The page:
The Commission, relying on an on-site examination and the urban plan of 2008, established that the plots claimed were in a tourist/recreation area within a national park, in a strictly protected lakeside zone (строго заштитена приобална зона), that they were vacant, and that the existence of temporary objects on some of the plots was not an obstacle to the plots’ restoration in natura.
Legislative developments Section 9 of the Restitution Act of 1997 (Section 10 of the consolidated text published in 2000) stipulates that developed but still unbuilt land (градежно неизградено земјиште) designated by an urban plan for the construction of objects in the public interest cannot be restored to the claimants in natura and compensation must be paid instead.
On 27 January 2009 Parliament adopted an authentic interpretation of the provision, according to which it was to be applied taking into account the urban plan applicable on the date when the restitution claim was lodged.
COMPLAINTS The applicants complain under Article 6 of the Convention about divergent practice by the domestic authorities with regard to the restitution of similar plots of land located within the same campsite.
They also complain about the length of the proceedings.
Relying on Article 1 of Protocol No.
1 the applicants complain that the restitution decisions infringed their property rights.
CASE OF KRSTANOSKI AND OTHERS v. THE FORMER YUGOSLAV REPUBLIC OF MACEDONIA
(Applications nos. 38024/08 and 54726/08)
7 December 2017
This judgment is final but it may be subject to editorial revision
In the case of Krstanoski and Others v. the former Yugoslav Republic of Macedonia,
The European Court of Human Rights (First Section), sitting as a Committee composed of:
Aleš Pejchal, President,Krzysztof Wojtyczek,Jovan Ilievski, judges,
and Renata Degener, Deputy Section Registrar,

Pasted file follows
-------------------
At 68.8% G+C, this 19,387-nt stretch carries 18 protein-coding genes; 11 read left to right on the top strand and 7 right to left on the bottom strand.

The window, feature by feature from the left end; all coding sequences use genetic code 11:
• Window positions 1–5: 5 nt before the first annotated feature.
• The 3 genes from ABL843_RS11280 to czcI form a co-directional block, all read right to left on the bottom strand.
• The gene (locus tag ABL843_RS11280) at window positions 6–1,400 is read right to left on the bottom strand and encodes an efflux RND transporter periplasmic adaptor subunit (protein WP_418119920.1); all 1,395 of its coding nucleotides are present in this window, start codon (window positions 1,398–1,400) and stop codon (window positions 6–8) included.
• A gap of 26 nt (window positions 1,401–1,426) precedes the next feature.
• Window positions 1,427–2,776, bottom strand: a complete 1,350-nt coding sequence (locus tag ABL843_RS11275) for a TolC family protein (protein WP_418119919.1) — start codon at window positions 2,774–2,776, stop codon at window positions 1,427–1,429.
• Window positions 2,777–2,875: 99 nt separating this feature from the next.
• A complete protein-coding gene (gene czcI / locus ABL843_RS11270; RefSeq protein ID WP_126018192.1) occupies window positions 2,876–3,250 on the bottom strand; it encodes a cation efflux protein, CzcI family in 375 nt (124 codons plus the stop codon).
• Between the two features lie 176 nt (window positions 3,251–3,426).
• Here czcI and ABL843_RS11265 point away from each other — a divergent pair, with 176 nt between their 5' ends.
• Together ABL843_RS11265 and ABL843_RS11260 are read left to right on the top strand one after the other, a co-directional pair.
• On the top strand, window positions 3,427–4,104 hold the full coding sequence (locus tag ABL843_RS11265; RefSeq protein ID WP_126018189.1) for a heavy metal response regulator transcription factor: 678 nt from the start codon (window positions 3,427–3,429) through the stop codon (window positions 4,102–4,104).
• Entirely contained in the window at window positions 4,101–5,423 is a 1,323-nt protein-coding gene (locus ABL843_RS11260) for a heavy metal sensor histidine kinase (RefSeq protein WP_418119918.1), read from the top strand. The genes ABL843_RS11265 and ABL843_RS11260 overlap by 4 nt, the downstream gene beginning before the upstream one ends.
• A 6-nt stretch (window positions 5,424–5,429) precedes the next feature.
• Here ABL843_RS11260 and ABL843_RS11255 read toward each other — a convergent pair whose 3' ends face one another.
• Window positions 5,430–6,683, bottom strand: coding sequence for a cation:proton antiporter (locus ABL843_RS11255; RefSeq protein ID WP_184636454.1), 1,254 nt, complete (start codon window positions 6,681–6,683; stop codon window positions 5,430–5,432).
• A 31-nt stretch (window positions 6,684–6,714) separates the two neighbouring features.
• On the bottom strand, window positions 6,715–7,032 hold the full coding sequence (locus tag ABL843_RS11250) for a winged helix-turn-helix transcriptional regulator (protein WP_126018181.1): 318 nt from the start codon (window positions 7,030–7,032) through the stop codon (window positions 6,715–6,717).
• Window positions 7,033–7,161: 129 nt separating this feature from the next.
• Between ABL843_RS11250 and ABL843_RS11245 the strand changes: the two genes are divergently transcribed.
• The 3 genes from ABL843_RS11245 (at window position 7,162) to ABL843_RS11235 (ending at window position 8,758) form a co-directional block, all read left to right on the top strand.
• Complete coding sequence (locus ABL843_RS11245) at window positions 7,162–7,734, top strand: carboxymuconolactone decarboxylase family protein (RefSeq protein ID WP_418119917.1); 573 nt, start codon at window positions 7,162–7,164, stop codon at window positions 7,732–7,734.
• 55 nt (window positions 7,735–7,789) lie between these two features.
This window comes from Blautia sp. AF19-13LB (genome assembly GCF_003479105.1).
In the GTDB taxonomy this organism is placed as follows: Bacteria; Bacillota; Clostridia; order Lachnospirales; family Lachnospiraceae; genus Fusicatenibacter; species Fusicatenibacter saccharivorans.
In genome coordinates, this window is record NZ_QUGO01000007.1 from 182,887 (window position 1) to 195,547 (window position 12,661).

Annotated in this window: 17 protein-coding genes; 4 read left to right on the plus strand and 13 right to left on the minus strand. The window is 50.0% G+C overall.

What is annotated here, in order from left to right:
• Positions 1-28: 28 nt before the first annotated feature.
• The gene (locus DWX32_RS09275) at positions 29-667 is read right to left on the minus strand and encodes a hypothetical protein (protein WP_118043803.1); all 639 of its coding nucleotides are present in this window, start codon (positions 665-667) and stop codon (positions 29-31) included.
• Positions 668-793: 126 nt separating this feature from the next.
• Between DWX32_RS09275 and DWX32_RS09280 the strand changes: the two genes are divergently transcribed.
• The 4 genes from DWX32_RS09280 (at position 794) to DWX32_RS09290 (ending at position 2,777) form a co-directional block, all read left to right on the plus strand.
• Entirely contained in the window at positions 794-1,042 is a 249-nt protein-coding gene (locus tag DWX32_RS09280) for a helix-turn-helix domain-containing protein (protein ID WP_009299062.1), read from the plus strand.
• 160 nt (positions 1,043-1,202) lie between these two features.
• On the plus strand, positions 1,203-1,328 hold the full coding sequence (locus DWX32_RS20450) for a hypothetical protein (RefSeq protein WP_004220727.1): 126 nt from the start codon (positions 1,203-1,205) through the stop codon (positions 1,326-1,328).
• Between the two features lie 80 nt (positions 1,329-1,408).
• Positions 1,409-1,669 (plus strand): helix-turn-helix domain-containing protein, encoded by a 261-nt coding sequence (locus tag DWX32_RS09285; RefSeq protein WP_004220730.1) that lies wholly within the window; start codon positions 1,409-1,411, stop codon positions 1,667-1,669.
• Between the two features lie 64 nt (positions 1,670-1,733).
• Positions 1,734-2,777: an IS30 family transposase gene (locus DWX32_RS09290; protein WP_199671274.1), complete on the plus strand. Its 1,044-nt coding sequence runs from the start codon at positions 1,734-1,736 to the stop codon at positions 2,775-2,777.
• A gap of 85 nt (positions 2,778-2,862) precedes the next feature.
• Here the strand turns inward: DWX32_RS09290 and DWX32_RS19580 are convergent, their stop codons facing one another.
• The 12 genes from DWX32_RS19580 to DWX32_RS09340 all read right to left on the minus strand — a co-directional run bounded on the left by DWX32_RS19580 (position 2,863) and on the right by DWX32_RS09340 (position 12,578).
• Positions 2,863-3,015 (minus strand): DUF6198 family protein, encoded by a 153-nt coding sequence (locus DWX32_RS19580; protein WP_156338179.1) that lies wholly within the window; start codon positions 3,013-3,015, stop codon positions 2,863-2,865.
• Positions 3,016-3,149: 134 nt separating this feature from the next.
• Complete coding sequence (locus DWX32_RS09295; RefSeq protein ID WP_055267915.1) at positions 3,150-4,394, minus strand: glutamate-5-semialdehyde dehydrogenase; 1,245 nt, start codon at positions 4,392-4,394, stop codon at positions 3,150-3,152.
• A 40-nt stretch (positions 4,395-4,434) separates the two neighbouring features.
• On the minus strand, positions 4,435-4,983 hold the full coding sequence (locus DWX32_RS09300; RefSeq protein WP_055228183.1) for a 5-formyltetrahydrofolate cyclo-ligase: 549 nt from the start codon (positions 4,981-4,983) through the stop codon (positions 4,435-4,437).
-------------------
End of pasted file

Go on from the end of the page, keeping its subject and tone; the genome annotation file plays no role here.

Having deliberated in private on 14 November 2017,
Delivers the following judgment, which was adopted on that date:
1. The case originated in two applications (nos. 38024/08 and 54726/08) against the former Yugoslav Republic of Macedonia lodged with the Court under Article 34 of the Convention for the Protection of Human Rights and Fundamental Freedoms (“the Convention”) by eight Macedonian nationals (“the applicants”) on 25 July and 13 November 2008. The personal details of the applicants are set out in the attached appendix. 2. The applicants were represented by Mr S. Risteski and Mr F. Medarski, lawyers practising in Skopje. The Macedonian Government (“the Government”) were represented by their Agent, Mr K. Bogdanov. 3. The applicants alleged under Article 6 of the Convention that the restitution authorities had had inconsistent practice in respect of identical claims and that the length of the restitution proceedings had been excessive. They also complained that the authorities’ refusal to order restoration of possession violated their rights under Article 1 of Protocol No. 1. 4. On 25 February 2014 the above complaints were communicated to the Government and the remainder of the applications was declared inadmissible pursuant to Rule 54 § 3 of the Rules of Court. THE FACTS